VIII. Da-seyn [210–211]

225. The temporal domain of godlessness with respect to
the history of beyng (experienced godlessness)

(Da-sein—the inhabited place of the foreignness in beyng)

can very well allow the semblant Christian God and substitute gods; all this lies within the “worldview” that sets straight the godlessness which cannot at all be experienced in its truth as long as metaphysical thinking remains sovereign. Therefore it must be said:
All lights in heaven are extinguished.
The human beings of metaphysics will die under extinguished stars.

Godlessness is the time-space in which nothing can be ordered and instituted any longer, because here every calculable being defaults. In the inhabited place of the foreignness in beyng, there are open “places” for the entrance of the beginning, the beginning which inceptually appears in the twisting free of beyng.

226. Da-sein illuminates

beings and a being with respect to beyng

In Da-sein, beings are formed to themselves and thus to beyng.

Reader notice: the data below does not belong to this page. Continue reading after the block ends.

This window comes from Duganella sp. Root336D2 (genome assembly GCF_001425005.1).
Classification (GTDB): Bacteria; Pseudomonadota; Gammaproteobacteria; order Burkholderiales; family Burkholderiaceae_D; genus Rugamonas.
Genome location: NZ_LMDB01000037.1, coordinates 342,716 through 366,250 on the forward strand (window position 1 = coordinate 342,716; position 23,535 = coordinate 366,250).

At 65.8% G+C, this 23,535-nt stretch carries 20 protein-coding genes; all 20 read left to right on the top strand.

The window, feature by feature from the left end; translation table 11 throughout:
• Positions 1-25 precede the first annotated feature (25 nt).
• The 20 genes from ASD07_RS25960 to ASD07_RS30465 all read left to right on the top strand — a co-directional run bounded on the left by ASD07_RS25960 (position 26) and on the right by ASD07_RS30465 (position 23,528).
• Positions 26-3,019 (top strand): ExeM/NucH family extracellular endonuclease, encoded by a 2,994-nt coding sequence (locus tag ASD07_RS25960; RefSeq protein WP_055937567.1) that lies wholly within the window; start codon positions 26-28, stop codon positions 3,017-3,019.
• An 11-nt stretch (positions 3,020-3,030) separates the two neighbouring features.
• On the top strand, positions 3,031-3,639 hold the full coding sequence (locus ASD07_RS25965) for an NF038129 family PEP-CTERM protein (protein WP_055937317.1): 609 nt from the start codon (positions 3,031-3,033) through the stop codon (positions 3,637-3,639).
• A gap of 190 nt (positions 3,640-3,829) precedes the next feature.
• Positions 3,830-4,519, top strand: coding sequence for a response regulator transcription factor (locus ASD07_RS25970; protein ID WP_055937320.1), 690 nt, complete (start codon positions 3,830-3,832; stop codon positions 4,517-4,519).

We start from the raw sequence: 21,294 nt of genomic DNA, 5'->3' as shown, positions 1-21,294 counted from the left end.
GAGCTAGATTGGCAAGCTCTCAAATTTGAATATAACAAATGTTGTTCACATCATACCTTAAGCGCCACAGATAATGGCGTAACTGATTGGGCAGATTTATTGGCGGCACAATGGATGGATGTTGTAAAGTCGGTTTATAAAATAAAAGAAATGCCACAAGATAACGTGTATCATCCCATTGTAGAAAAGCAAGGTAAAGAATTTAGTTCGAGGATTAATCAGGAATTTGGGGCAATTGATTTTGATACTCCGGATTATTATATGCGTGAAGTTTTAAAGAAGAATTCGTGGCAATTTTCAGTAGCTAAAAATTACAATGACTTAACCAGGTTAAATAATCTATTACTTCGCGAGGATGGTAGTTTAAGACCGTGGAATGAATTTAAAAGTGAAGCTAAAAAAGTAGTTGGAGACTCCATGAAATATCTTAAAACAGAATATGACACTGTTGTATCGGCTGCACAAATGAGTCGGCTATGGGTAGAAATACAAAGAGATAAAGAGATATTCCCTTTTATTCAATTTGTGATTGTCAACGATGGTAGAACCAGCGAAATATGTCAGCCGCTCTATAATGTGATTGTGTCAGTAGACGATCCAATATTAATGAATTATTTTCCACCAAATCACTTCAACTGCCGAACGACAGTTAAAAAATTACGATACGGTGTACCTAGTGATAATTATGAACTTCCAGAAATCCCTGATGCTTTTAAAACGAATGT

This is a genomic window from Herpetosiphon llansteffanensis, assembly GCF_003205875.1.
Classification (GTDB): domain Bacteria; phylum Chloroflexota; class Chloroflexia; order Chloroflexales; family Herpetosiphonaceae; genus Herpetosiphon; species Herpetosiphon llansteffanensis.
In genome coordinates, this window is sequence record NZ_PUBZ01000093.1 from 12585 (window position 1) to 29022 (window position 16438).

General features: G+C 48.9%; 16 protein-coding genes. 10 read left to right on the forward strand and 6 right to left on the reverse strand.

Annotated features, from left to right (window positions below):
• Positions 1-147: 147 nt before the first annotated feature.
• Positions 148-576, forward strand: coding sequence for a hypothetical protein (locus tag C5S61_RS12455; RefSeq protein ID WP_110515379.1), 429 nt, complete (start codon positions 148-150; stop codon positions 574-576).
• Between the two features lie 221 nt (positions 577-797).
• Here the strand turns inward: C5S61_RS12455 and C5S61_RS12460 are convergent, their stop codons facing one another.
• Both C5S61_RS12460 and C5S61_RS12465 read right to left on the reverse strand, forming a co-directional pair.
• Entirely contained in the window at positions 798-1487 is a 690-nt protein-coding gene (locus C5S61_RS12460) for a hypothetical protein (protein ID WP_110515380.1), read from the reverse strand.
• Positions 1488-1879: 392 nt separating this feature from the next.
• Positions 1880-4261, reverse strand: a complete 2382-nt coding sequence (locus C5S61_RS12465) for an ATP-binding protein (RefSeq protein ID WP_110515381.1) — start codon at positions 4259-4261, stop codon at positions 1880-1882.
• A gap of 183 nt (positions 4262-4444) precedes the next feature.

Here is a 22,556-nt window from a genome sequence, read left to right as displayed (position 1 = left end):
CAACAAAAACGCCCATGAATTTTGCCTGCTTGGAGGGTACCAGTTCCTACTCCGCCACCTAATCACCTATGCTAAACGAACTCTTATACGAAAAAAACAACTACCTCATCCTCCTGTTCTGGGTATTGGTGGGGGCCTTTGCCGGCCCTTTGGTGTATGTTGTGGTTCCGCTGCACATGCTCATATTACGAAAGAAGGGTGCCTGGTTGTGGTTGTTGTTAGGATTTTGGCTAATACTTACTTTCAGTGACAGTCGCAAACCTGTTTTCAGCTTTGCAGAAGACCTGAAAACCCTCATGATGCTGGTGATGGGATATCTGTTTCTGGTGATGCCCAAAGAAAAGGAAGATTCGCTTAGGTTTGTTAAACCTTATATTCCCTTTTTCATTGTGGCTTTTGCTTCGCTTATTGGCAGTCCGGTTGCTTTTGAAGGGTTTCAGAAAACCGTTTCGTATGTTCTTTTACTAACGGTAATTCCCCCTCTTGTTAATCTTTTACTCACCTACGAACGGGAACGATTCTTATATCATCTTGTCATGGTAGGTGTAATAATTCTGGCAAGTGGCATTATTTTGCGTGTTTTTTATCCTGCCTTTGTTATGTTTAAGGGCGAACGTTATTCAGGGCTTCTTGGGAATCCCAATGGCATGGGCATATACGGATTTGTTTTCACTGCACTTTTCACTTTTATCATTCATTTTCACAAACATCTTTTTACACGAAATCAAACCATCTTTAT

The illumination confers the brightness of the inceptuality.

The illumination into beyng is itself neither effected nor effecting.

The illumination is the disposing and is like nothingness and its indeterminateness; for the illumination itself is not able to proffer this or that being.

The illumination brings to fruition the clearing of the “there” and brings forth beings out of the clearing.

Who has sealed this illumination to be such?

227. Da-sein and “openness”

The “Da,” as a concept understood with respect to the history of beyng, does not have a directional character according to which it is distinguished from the “over there” (here and there [da und dort]). Even the “there” is a Da or, more precisely, is in the Da (Daibi and ubi).

Nor does “Da” mean the same as “arrived” and thus “present,” “at hand.” Dasein = attendance [Beisein], “in attendance at,” presence— “Goethe is fond of this word,” according to the Grimms’ dictionary.